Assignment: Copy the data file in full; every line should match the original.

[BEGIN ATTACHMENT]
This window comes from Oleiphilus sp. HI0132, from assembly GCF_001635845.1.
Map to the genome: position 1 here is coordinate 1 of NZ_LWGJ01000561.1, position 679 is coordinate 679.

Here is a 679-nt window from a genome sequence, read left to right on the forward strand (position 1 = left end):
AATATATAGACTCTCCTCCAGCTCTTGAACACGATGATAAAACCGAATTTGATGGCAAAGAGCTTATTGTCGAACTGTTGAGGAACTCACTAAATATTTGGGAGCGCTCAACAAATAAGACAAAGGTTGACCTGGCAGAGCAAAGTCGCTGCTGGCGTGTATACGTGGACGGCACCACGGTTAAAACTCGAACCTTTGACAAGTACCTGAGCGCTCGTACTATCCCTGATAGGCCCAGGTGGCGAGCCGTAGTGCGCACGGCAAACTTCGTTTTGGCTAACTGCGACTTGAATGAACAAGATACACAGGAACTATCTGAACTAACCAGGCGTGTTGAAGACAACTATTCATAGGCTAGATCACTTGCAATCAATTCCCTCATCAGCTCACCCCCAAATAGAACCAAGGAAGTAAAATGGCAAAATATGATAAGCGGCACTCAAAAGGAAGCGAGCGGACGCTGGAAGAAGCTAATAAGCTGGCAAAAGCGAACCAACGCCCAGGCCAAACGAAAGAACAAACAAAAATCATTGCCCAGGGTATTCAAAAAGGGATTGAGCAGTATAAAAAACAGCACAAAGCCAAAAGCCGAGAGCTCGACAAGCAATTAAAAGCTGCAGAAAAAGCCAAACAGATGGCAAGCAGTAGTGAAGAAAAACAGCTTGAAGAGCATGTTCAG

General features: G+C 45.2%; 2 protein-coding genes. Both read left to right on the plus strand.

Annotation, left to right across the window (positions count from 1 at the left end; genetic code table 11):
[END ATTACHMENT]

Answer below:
This window comes from Oleiphilus sp. HI0132, from assembly GCF_001635845.1.
Map to the genome: position 1 here is coordinate 1 of NZ_LWGJ01000561.1, position 679 is coordinate 679.

Here is a 679-nt window from a genome sequence, read left to right on the forward strand (position 1 = left end):
AATATATAGACTCTCCTCCAGCTCTTGAACACGATGATAAAACCGAATTTGATGGCAAAGAGCTTATTGTCGAACTGTTGAGGAACTCACTAAATATTTGGGAGCGCTCAACAAATAAGACAAAGGTTGACCTGGCAGAGCAAAGTCGCTGCTGGCGTGTATACGTGGACGGCACCACGGTTAAAACTCGAACCTTTGACAAGTACCTGAGCGCTCGTACTATCCCTGATAGGCCCAGGTGGCGAGCCGTAGTGCGCACGGCAAACTTCGTTTTGGCTAACTGCGACTTGAATGAACAAGATACACAGGAACTATCTGAACTAACCAGGCGTGTTGAAGACAACTATTCATAGGCTAGATCACTTGCAATCAATTCCCTCATCAGCTCACCCCCAAATAGAACCAAGGAAGTAAAATGGCAAAATATGATAAGCGGCACTCAAAAGGAAGCGAGCGGACGCTGGAAGAAGCTAATAAGCTGGCAAAAGCGAACCAACGCCCAGGCCAAACGAAAGAACAAACAAAAATCATTGCCCAGGGTATTCAAAAAGGGATTGAGCAGTATAAAAAACAGCACAAAGCCAAAAGCCGAGAGCTCGACAAGCAATTAAAAGCTGCAGAAAAAGCCAAACAGATGGCAAGCAGTAGTGAAGAAAAACAGCTTGAAGAGCATGTTCAG

General features: G+C 45.2%; 2 protein-coding genes. Both read left to right on the plus strand.

Annotation, left to right across the window (positions count from 1 at the left end; genetic code table 11):